However, regarding the identification badge and company shirt, the contract between BeavEx and Sarr explains the customers required them due to security concerns. So that control was attributable to the third party customers, not BeavEx. Regarding the times set for pickups and deliveries, Sarr testified in his deposition that when BeavEx assigned a delivery order, it provided a manifest specifying the times and branch locations, but Sarr did not know whether BeavEx or the customer banks set the times. But the contract clearly states that the customers, and not BeavEx, set the times for performance, and that the manifest was provided to owners/operators so that they could make an informed decision as to whether to accept or reject an assignment.

Inspecting Sarr's vehicle, and the policy of having owners/operators call BeavEx in case of a problem that delays a delivery, address a legitimate concern that owners/operators are able to carry out brokered deliveries. Sarr's compliance with those requirements pertained to his ability to complete deliveries to customers who contracted with BeavEx for delivery services, and did not demonstrate BeavEx's control over the time and manner of executing the assigned work. “It is ․ well settled in practically all courts that the right of the employer to exercise a certain control over the work, where the control reserved does not apply to the manner of doing the details of the work, and does not thereby take the work out of the hands of the contractor, but goes merely to a general supervision to insure that the ends prescribed by the contract shall be substantially met, does not destroy the independence of the relation.” Bentley v. Jones, 48 Ga. App. 587, 592 (173 SE 737) (1934).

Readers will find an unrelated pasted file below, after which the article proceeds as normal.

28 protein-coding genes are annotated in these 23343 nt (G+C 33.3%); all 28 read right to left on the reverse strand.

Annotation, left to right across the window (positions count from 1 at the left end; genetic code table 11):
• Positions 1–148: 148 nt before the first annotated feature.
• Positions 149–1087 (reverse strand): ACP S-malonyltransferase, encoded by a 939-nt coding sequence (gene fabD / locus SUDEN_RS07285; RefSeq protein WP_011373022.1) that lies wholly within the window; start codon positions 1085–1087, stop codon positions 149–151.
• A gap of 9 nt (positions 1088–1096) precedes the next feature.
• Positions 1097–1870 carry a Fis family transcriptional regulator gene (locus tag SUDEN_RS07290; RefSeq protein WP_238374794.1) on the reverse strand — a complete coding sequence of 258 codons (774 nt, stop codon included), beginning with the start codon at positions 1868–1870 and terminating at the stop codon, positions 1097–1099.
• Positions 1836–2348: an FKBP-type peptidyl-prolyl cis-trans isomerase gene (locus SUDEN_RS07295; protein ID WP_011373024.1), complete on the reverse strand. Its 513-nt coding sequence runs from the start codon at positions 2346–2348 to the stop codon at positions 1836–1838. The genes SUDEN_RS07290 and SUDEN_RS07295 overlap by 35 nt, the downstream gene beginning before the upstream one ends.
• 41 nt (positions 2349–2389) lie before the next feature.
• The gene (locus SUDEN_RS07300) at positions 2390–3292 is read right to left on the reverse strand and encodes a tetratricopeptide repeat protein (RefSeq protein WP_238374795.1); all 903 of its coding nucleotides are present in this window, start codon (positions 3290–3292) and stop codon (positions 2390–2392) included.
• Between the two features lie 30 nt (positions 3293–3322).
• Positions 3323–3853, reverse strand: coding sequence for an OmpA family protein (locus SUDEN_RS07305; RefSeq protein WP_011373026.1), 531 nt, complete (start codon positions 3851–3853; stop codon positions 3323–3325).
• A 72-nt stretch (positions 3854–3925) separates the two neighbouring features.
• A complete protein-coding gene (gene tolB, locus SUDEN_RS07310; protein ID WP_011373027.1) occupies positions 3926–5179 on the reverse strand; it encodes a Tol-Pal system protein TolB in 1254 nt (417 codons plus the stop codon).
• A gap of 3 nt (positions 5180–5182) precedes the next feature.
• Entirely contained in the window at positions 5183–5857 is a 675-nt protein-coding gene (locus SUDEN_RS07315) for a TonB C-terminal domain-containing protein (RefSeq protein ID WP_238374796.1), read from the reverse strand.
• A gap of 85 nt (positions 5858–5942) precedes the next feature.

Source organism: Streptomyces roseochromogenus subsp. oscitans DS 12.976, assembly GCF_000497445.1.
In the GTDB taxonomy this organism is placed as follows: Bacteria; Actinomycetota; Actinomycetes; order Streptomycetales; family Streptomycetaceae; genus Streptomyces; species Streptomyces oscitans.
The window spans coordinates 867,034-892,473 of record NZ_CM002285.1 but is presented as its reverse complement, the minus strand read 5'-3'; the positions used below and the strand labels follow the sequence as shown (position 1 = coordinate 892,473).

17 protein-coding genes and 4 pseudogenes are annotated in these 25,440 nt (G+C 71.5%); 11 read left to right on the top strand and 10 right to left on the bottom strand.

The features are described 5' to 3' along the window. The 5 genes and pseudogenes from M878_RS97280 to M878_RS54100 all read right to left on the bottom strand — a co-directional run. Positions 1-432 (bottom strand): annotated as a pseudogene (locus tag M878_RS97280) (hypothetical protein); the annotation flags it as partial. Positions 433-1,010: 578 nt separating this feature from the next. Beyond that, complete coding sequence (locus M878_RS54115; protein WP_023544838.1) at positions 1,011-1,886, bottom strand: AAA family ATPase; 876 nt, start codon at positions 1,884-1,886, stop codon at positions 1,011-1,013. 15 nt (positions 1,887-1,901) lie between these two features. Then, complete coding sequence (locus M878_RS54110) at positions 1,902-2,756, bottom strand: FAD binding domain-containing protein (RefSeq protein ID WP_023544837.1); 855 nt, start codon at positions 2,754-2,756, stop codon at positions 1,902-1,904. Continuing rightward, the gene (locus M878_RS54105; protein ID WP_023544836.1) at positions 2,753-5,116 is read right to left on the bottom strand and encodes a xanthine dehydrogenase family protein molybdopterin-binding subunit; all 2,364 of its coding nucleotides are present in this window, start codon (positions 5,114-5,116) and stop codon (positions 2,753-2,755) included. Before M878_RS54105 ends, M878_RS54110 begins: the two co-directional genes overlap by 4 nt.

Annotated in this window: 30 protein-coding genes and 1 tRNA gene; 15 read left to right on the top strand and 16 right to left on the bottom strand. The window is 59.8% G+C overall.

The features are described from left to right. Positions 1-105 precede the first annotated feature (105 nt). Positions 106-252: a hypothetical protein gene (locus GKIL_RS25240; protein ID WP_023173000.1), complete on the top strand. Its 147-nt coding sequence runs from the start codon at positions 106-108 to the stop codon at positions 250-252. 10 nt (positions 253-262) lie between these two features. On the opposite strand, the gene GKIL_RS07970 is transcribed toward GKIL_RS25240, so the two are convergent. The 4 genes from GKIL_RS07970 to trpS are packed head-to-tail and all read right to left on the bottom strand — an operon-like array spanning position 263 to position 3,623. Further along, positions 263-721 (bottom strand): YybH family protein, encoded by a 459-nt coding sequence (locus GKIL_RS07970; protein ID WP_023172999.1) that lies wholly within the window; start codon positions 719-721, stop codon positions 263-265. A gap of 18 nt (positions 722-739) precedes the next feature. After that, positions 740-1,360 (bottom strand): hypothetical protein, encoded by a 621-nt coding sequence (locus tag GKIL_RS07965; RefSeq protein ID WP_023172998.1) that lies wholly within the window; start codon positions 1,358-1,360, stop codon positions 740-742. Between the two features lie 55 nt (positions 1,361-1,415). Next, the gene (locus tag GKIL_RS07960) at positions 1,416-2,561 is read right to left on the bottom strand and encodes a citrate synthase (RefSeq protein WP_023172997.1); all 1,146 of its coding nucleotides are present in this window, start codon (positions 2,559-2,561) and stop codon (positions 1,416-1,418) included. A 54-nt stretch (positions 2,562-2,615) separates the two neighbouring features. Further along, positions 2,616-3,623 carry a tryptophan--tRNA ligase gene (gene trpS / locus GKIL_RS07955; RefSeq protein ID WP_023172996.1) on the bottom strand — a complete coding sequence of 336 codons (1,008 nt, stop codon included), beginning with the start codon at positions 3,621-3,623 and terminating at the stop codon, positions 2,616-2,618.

Grange also contends that even if Sarr is not considered BeavEx's employee under traditional legal principles, he was BeavEx's statutory employee under the Federal Motor Carrier Safety Regulations (49 CFR § 390 et seq.) However, those regulations do not apply here. Those regulations apply to “employers, employees, and commercial motor vehicles that transport property or passengers in interstate commerce.” 49 CFR § 390.3 (a) (1). 49 CFR § 390.5 defines, in pertinent parts, an employer as “any person engaged in a business affecting interstate commerce who owns or leases a commercial motor vehicle in connection with that business, or assigns employees to operate it ․”; an employee as “any individual ․ who is employed by an employer and who in the course of his or her employment directly affects commercial motor vehicle safety. Such term includes a driver of a commercial motor vehicle ․”; and a commercial motor vehicle as a “motor vehicle used on a highway in interstate commerce to transport passengers or property when the vehicle (1) has a gross vehicle weight rating or gross combination weight rating, or gross vehicle weight or gross combination weight, of 4,536 kg (10,001 pounds) or more ․ or (2) is designed or used to transport more than 8 passengers ․”

In the instant case, Sarr was driving his own Honda Civic at the time of the collision, and nothing in the record shows that such a small passenger sedan met the above definition of a commercial motor vehicle. Further, Sarr's delivery routes were to local banks in the metro Atlanta area, and there was no evidence showing those deliveries affected interstate commerce. The evidence of record thus provided no basis for finding Sarr to be the statutory employee of BeavEx under the provisions of the Federal Motor Carrier Safety Regulations.


Judgment affirmed. Ellington, P. J., and Rickman, J., concur.